Having festered on the shelf since its April 2009 US release, Battle For Terra 3D arrives in our cinemas to cash in on the current wave of enthusiasm for three-dimensional cinema, and specifically Avatar, although Canadian director Aristomenis Tsirbas evidently put in considerably less time and effort than James Cameron.

Like Avatar, Battle for Terra concerns a war fought for the resources of a far-off planet between greedy, warlike humans and peaceful aliens. Space soldier Jim Stanton (Luke Wilson) crash-lands on Terra, only to form a bond with Mala (Rachel Evan Wood). Jim soon learns to love the alien and takes her side against the genocide perpetrated by the earthlings. Idly wondering exactly how Jim and

the tadpole-shaped Mala might consummate their burgeoning romance just about passes the time while Battle For Terra’s convoluted and dumb plot is briskly but blandly unfolded. Yet, while the 3D animation is as pretty and headache-inducing as usual, the slavishly-copied narrative eventually yields naive charm that recalls cheesy Star Wars knock-offs The Humanoid and Battle Beyond The Stars. (Eddie Harrison) General release from Fri 12 Feb.

Reviews Film


Robert Kenner’s Oscar-nominated documentary seeks to lift the veil surrounding the food industry in America, and to reveal, in the director’s own words, ‘the truth about what we are eating’ cheap food, it transpires, comes with some heavy costs. Don’t be fooled by the polished visual surface of Food Inc, because this is a film prepared to dismantle some cherished myths about the agrarian American way of life.

Kenner’s broad thesis, which draws heavily on the works of interviewees Eric Fast Food Nation Schlosser and Michael Pollan (An Omnivore’s Dilemma and Defence of Food) is that agriculture in America has undergone a radical transformation in recent decades. A handful of multinational corporations control how produce is planted, grown, distributed and sold. Productivity, efficiency and above all profit-making are the goals of these industrial-sized farming operations, which rely heavily for labour on non-unionised illegal immigrants. Corn, which now appears as an additive in many processed foodstuffs, has become the dominant commodity crop, and is heavily subsidised by the authorities. Meanwhile the mechanisation processes throughout the system ensure further dependence on imported oil supplies.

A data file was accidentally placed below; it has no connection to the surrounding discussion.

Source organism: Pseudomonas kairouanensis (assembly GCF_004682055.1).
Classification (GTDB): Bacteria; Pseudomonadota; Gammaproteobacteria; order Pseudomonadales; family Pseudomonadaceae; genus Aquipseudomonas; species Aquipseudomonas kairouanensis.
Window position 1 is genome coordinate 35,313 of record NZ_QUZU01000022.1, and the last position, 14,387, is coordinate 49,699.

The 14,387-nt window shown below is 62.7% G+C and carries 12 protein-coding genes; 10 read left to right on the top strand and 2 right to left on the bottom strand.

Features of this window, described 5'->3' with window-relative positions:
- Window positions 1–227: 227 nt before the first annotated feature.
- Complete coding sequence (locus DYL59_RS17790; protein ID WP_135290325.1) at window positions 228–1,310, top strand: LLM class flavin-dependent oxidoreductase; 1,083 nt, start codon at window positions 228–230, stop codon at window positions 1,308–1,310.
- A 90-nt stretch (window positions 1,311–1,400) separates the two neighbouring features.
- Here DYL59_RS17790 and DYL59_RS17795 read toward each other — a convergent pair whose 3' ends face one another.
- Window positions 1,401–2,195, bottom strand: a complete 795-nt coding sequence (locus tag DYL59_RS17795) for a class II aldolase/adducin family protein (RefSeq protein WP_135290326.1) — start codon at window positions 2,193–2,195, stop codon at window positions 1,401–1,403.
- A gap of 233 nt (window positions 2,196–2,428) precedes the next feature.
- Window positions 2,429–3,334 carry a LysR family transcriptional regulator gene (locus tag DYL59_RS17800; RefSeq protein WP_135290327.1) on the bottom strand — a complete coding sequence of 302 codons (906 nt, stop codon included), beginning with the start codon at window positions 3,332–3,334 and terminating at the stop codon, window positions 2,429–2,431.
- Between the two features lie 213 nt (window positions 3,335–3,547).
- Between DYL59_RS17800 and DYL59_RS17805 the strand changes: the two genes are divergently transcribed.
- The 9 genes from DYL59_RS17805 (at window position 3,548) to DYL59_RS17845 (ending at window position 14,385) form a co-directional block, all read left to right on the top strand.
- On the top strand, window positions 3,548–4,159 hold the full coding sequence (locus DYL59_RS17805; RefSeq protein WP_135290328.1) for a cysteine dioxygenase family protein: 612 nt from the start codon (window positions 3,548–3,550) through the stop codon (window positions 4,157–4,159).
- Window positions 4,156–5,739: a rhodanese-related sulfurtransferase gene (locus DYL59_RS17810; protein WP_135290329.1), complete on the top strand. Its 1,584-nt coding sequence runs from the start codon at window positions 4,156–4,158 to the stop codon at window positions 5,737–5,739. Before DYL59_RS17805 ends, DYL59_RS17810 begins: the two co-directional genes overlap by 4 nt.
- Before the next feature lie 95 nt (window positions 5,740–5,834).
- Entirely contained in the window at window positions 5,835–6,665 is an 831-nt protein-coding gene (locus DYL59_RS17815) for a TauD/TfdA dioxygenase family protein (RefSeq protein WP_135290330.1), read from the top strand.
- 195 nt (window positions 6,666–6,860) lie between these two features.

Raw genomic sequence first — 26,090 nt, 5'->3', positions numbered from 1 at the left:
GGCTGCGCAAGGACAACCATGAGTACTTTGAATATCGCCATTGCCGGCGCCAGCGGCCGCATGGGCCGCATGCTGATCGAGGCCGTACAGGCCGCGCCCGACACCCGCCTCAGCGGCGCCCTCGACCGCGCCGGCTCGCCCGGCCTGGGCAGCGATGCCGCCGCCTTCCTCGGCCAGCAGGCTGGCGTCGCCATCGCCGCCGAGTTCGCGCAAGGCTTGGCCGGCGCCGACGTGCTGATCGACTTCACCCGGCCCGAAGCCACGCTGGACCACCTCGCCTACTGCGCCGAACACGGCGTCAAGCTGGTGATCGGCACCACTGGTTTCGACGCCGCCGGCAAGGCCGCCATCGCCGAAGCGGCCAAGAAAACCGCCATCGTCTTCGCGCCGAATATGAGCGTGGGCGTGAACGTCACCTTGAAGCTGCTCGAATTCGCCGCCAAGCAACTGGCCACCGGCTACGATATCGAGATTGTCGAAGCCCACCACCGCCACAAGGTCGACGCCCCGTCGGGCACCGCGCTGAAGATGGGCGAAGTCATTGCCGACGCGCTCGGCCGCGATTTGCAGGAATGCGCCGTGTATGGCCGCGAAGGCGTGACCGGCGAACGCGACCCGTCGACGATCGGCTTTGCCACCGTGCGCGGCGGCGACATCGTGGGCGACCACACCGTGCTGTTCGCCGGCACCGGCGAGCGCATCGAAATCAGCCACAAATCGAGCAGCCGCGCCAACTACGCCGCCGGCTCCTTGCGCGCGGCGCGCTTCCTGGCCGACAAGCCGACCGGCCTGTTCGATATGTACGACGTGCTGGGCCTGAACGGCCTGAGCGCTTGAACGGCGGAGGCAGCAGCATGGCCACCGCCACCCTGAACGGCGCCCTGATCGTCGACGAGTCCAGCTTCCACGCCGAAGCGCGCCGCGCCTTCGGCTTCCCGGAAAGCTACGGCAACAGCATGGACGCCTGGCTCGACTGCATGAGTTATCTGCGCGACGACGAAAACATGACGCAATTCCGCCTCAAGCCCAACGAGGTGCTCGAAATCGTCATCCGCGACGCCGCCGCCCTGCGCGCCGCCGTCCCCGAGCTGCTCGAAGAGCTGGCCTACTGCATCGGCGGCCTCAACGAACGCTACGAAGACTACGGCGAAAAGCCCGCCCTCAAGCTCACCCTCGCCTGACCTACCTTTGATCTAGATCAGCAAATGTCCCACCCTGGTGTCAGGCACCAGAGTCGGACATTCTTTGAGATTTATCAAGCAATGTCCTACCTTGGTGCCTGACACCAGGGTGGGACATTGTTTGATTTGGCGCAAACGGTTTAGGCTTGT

The problems in this shift to assembly line production methods are manifold. Leaving aside the appalling

conditions endured by animals prior to slaughter (which are glimpsed here on hidden cameras), there’s the deleterious impact on the health of humans. Diabetes and obesity levels, especially amongst low- income groups, are rocketing, and the E coli virus (which is transmitted from contaminated cattle) is now infecting thousands of people each year. The artificial cheapness of American harvests destroys the livelihoods of farmers in less prosperous countries. And those who dare to speak out against the practices of agri-businesses are threatened with lawsuits, and the regulatory agencies show little inclination to protect individual consumers in their quest to find out what actually goes into what they eat. Tellingly no representatives from the major food

producers were prepared to contribute to Food Inc, yet this persuasive film is not without practical solutions, for it champions the alternatives provided by local and organic providers. Most heartening is the example of the philosophical Virginian Joel Salatin, who demonstrates that it is possible to run a commercially successful and environmentally sustainable livestock farm. (Tom Dawson) GFT, Glasgow from Tue 16-Thu 18 Feb. Filmhouse, Edinburgh from Fri 12-Thu 18 Feb (on Wed 17 Feb, there will be a Q&A session hosted by Frieda Morrison of The Soil Association. Before the 6pm screening on Thu 18 Feb a guest speaker from the British Science Association will present an introductory talk).


An animated feature about a five-year-old boy who falls for a goldfish princess may not sound like a hot ticket, but the delightful content of Ponyo will be no surprise to anyone already in thrall to the Studio Ghibli brand. After Hayao Miyazaki’s groundbreaking Spirited Away, neither Howl’s Moving Castle or his son Goro’s Tales from Earthsea repeated the same trick for Ghibli, but Ponyo signals that the old charm is back. Mop-headed scamp Sosuke lives on a cliff, he meets Ponyo, who transforms

into a girl and becomes Sosuke’s playmate. Verbalised by Liam Neeson and resembling David Bowie in Labyrinth, Ponyo’s King Neptune-like father Fujimoto is angered by Ponyo’s defection from his undersea kingdom and takes revenge. Benefitting from stunning hand-drawn animation, the underwater scenes in Ponyo draw directly in style from Disney’s The Little Mermaid, but with most of the action set on dry land, Ponyo offers the same warm and wonderful view of friendship that made 1988’s My Neighbour Totoro a cult classic. Ponyo is funny, charming and original enough to keep adults entertained, but where it really scores is Miyazaki’s ability to understand what a child sees; like its goldfish heroine, Ponyo may seem like a slight and slivery proposition, but it dives to uncharted depths. (Eddie Harrison) General release from Fri 12 Feb.

4–18 Feb 2010 THE LIST 47